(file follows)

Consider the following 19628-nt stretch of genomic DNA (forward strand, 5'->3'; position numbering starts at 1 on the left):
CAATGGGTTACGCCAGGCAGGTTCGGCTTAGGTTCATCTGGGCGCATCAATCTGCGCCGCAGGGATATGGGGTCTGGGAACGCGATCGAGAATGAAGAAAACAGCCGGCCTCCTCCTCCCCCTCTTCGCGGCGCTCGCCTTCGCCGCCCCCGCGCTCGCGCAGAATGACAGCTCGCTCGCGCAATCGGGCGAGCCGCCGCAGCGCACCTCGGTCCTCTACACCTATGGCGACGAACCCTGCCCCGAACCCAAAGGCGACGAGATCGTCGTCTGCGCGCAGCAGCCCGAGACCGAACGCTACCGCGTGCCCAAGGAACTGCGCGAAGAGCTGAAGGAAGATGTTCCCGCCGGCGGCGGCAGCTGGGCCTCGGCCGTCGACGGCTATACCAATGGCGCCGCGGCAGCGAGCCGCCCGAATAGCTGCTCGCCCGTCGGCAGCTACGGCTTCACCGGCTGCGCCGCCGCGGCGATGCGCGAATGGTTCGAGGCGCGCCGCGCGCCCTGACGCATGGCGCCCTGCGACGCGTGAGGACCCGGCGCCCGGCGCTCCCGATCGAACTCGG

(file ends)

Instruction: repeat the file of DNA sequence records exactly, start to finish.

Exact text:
Consider the following 19628-nt stretch of genomic DNA (forward strand, 5'->3'; position numbering starts at 1 on the left):
CAATGGGTTACGCCAGGCAGGTTCGGCTTAGGTTCATCTGGGCGCATCAATCTGCGCCGCAGGGATATGGGGTCTGGGAACGCGATCGAGAATGAAGAAAACAGCCGGCCTCCTCCTCCCCCTCTTCGCGGCGCTCGCCTTCGCCGCCCCCGCGCTCGCGCAGAATGACAGCTCGCTCGCGCAATCGGGCGAGCCGCCGCAGCGCACCTCGGTCCTCTACACCTATGGCGACGAACCCTGCCCCGAACCCAAAGGCGACGAGATCGTCGTCTGCGCGCAGCAGCCCGAGACCGAACGCTACCGCGTGCCCAAGGAACTGCGCGAAGAGCTGAAGGAAGATGTTCCCGCCGGCGGCGGCAGCTGGGCCTCGGCCGTCGACGGCTATACCAATGGCGCCGCGGCAGCGAGCCGCCCGAATAGCTGCTCGCCCGTCGGCAGCTACGGCTTCACCGGCTGCGCCGCCGCGGCGATGCGCGAATGGTTCGAGGCGCGCCGCGCGCCCTGACGCATGGCGCCCTGCGACGCGTGAGGACCCGGCGCCCGGCGCTCCCGATCGAACTCGG